Caesar then finally locates the military base where the Colonel and his army are based, and finds something horrifying. His people. The Colonel’s soldier apparently found them as they were travelling to the new land, and have now enslaved the Apes and are making them build some sort of wall. Caesar is then captured by the soldiers, and brought before the Colonel. Who is not well. The Colonel is a fanatic who is trying to kill every single Ape in the world, because he thinks it’s the only way to stop this new, more aggressive form of the Simian Flu. Caesar eventually realizes that the rest of the human resistance aren’t on the Colonel’s side, and that they’re going to arrive soon to kill him, which is what the wall is for. So Caesar begins trying to rally his people, getting them to work together to free themselves, to little success. Until his crew shows up. They never actually left Caesar, and have found the Colonel’s base. They start casing the place, and end up finding a way into the base, using underground tunnels. They send Nova in to help Caesar out, and she ends up dropping her doll in his cell. The next day the Colonel finds the doll, and gets suspicious, but plans on having Caesar killed soon anyway, so he just moves along. That night the breakout finally occurs, and the Apes begin fleeing through the tunnels. But Caesar can’t bring himself to do it, and heads off on his own again to find the Colonel. However, when he gets there he finds that the Colonel has caught the new Simian Flu from Nova’s doll, and has become everything he’s hated. Caesar lets the Colonel commit suicide, and then heads out of the base, right as the other human army arrives to defeat the Colonel’s forces. There’s a large fight with Caesar and the Apes trying to get out of the crossfire, and by the end they’ve managed to escape, and head to the promised land. And when they get there Caesar finally succumbs to wounds he got during the battle, leaving his people without a leader, but with a role model.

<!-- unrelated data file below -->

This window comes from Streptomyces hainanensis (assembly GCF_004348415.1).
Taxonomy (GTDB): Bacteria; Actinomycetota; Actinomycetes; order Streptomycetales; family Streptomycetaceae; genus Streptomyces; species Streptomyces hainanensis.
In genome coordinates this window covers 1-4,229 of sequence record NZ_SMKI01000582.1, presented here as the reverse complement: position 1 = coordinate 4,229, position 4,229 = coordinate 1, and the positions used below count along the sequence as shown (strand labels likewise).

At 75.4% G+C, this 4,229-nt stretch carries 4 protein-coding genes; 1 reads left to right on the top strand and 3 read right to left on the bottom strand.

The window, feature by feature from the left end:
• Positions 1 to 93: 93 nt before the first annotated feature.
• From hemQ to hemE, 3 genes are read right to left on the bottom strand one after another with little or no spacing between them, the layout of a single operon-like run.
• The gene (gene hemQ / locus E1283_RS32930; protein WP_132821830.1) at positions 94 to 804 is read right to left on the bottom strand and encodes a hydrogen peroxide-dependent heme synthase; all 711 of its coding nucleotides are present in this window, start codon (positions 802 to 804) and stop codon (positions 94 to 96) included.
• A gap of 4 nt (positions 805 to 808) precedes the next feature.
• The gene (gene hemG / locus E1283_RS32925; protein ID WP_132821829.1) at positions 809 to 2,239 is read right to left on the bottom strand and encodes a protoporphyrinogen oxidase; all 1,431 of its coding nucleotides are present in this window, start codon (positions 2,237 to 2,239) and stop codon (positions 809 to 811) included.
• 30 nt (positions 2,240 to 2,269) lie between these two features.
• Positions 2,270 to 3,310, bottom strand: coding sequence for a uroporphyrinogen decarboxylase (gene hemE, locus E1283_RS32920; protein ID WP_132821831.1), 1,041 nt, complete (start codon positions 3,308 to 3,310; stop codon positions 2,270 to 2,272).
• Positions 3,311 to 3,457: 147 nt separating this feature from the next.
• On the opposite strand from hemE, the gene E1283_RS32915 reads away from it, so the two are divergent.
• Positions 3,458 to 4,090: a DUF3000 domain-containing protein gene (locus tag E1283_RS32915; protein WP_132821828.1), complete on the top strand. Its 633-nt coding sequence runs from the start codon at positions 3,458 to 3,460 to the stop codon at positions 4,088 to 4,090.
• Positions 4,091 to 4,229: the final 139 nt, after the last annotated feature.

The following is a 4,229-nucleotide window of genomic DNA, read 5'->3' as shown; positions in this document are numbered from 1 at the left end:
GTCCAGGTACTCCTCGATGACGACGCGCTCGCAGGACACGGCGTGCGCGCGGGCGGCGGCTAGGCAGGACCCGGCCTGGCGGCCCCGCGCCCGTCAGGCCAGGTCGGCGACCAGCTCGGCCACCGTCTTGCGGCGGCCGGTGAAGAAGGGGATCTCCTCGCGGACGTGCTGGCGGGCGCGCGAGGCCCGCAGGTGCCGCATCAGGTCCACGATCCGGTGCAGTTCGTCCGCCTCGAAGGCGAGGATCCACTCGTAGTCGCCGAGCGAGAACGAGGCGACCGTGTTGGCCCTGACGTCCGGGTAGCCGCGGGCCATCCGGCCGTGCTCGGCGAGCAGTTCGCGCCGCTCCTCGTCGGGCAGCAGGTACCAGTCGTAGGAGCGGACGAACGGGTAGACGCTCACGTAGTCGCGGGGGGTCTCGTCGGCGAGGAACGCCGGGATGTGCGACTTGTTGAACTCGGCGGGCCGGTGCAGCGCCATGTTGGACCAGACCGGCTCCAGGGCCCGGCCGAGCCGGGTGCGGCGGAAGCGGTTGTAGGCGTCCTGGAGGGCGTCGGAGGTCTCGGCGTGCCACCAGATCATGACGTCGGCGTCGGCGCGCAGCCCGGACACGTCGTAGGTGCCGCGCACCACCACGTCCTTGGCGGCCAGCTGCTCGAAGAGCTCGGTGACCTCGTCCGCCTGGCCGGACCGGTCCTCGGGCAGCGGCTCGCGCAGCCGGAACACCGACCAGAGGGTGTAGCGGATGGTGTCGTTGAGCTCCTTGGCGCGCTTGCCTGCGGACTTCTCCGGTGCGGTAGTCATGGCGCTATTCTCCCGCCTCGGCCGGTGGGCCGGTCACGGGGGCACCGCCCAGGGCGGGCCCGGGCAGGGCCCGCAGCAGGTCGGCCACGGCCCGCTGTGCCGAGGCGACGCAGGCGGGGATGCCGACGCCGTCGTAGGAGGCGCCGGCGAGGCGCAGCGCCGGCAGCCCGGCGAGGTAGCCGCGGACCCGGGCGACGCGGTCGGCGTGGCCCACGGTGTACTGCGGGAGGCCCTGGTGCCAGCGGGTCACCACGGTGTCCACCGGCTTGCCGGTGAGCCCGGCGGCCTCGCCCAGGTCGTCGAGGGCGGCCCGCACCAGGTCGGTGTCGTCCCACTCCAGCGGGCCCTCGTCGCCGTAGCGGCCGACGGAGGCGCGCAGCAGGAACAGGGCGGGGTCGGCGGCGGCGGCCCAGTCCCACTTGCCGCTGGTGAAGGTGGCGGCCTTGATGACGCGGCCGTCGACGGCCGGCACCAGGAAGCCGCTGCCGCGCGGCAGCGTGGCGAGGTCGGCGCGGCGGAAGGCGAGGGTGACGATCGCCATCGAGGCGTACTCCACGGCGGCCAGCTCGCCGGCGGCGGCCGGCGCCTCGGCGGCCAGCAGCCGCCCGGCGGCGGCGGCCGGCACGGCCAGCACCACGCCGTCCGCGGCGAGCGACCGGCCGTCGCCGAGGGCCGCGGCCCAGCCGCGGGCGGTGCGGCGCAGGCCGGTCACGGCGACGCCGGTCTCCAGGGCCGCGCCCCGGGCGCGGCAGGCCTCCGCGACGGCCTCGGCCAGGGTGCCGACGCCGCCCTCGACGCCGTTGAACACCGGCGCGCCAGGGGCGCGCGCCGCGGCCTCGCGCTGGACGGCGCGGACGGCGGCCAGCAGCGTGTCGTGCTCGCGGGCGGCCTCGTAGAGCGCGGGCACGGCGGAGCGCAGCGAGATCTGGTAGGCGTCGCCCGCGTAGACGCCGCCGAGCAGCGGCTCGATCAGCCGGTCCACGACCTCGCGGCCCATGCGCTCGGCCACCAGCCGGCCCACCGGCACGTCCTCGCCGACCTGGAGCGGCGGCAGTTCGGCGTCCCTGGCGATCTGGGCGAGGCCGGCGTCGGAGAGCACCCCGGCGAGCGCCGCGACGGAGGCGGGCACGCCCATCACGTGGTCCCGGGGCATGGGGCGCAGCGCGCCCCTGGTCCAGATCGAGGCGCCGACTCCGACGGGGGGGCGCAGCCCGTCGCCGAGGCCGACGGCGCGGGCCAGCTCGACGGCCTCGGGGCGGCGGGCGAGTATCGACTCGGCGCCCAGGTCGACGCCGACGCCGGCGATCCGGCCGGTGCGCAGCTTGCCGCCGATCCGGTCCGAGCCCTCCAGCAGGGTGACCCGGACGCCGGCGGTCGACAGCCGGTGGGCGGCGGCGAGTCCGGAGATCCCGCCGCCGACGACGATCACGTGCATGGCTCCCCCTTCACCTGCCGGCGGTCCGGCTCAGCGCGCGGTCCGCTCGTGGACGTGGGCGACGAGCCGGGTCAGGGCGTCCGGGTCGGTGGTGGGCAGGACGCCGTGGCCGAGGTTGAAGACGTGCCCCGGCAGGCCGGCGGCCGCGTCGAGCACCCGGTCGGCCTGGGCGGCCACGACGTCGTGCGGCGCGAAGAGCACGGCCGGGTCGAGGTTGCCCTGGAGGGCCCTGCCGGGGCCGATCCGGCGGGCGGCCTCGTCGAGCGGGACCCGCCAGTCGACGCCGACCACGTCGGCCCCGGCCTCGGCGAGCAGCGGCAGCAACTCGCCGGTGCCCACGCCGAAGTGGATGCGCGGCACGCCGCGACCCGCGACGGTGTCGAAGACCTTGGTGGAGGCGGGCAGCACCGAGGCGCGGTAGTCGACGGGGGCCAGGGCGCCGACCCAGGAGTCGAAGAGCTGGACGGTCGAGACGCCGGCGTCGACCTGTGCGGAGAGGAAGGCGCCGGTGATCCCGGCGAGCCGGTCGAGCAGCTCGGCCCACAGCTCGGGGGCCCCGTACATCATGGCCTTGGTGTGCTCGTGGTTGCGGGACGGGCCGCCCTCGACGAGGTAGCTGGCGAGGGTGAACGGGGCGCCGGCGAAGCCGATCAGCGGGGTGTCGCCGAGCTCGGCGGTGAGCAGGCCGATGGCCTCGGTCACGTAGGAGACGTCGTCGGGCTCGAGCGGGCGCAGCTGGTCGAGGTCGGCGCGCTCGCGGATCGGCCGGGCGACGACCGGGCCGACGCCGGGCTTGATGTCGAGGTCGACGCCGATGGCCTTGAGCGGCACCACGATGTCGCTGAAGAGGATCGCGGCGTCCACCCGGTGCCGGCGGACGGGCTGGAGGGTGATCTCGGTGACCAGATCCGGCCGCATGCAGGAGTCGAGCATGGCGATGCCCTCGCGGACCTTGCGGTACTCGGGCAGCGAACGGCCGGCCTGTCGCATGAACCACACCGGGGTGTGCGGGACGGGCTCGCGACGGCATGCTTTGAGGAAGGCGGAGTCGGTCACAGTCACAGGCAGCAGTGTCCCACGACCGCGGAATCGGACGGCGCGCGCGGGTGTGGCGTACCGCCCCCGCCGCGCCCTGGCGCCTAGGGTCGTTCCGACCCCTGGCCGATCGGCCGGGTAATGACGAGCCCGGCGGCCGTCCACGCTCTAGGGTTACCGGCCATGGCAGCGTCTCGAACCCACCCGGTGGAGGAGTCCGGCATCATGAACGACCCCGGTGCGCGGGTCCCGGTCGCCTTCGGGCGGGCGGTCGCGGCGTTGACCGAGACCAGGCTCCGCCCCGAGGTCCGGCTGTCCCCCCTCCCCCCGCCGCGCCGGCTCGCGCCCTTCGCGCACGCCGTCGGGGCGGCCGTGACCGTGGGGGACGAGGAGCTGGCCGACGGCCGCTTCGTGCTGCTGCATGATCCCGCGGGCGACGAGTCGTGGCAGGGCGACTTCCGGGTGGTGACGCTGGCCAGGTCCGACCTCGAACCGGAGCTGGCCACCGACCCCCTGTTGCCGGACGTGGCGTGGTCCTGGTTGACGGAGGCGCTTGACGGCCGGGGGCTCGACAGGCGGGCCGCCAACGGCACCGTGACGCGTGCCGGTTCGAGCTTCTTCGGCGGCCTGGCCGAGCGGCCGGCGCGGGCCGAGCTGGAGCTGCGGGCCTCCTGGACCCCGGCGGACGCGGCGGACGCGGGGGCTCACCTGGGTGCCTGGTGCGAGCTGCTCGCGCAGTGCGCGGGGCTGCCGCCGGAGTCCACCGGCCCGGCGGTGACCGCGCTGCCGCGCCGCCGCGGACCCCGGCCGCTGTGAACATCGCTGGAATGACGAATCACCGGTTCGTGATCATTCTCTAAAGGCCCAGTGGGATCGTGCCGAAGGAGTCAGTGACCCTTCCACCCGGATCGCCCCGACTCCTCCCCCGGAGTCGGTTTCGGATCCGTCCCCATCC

I thoroughly enjoyed this movie. This whole rebooted series has been fascinating. I can’t think of another series that has actually gotten better with each installment, but this one has done the impossible. Rise was an interesting premise that ended up being better than I anticipated. Dawn was surprisingly great and managed to get into some deep places while also being one of the most enjoyable popcorn movies of the year. But War? Folks, War is goddamn great. It’s a fascinating character study that gets even deeper than any of the previous installment has. It has tense action, dramatic and emotional character moments, and a whole lot of heart. You slowly start to forget that you’re looking at mostly CGI creations, and just get swept up in the emotion and the tremendous acting on display here. Andy Serkis is a terrific actor, and he makes it so incredibly easy to relate with Caesar, which should be damn near impossible. Likewise, all of the other Ape actors are tremendous, especially Karin Konoval as Maurice and Steve Zahn as Bad Ape. But the human actors aren’t slouches either. Woody Harrelson is terrific as the insane Colonel, and he gives the character a psychotic depth that makes him one of the scariest villains I’ve seen this year. And it’s all held together with some stunning visual effects, breathing life into these characters and placing you firmly in this world, with all it’s grandeur, horror, and pain.